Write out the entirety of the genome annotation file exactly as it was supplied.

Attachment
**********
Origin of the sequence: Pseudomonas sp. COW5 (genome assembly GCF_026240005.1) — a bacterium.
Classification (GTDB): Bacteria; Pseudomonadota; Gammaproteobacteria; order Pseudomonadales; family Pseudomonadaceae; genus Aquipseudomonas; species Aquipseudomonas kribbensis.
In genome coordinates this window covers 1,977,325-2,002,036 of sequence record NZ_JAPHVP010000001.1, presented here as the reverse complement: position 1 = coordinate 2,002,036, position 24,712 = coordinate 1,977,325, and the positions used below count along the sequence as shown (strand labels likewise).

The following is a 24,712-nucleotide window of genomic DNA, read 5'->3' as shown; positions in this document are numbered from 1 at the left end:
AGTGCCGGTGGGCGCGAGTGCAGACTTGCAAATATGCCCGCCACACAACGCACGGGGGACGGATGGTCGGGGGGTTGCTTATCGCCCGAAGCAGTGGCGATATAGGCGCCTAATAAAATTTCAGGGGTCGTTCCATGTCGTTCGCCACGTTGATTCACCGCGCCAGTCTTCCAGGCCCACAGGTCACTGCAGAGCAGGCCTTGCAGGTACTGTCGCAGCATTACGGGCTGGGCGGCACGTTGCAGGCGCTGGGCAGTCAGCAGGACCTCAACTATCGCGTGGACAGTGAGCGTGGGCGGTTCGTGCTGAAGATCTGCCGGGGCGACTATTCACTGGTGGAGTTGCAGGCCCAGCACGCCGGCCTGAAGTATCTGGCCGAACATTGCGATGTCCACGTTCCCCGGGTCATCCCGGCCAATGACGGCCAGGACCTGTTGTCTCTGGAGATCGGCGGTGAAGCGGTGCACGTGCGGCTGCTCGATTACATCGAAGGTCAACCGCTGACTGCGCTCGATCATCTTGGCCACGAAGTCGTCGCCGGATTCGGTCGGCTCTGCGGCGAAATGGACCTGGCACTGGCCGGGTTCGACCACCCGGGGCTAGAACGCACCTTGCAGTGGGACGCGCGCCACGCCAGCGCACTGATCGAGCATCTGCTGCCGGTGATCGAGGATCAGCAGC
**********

Origin of the sequence: Pseudomonas sp. COW5 (genome assembly GCF_026240005.1) — a bacterium.
Classification (GTDB): Bacteria; Pseudomonadota; Gammaproteobacteria; order Pseudomonadales; family Pseudomonadaceae; genus Aquipseudomonas; species Aquipseudomonas kribbensis.
In genome coordinates this window covers 1,977,325-2,002,036 of sequence record NZ_JAPHVP010000001.1, presented here as the reverse complement: position 1 = coordinate 2,002,036, position 24,712 = coordinate 1,977,325, and the positions used below count along the sequence as shown (strand labels likewise).

The following is a 24,712-nucleotide window of genomic DNA, read 5'->3' as shown; positions in this document are numbered from 1 at the left end:
AGTGCCGGTGGGCGCGAGTGCAGACTTGCAAATATGCCCGCCACACAACGCACGGGGGACGGATGGTCGGGGGGTTGCTTATCGCCCGAAGCAGTGGCGATATAGGCGCCTAATAAAATTTCAGGGGTCGTTCCATGTCGTTCGCCACGTTGATTCACCGCGCCAGTCTTCCAGGCCCACAGGTCACTGCAGAGCAGGCCTTGCAGGTACTGTCGCAGCATTACGGGCTGGGCGGCACGTTGCAGGCGCTGGGCAGTCAGCAGGACCTCAACTATCGCGTGGACAGTGAGCGTGGGCGGTTCGTGCTGAAGATCTGCCGGGGCGACTATTCACTGGTGGAGTTGCAGGCCCAGCACGCCGGCCTGAAGTATCTGGCCGAACATTGCGATGTCCACGTTCCCCGGGTCATCCCGGCCAATGACGGCCAGGACCTGTTGTCTCTGGAGATCGGCGGTGAAGCGGTGCACGTGCGGCTGCTCGATTACATCGAAGGTCAACCGCTGACTGCGCTCGATCATCTTGGCCACGAAGTCGTCGCCGGATTCGGTCGGCTCTGCGGCGAAATGGACCTGGCACTGGCCGGGTTCGACCACCCGGGGCTAGAACGCACCTTGCAGTGGGACGCGCGCCACGCCAGCGCACTGATCGAGCATCTGCTGCCGGTGATCGAGGATCAGCAGC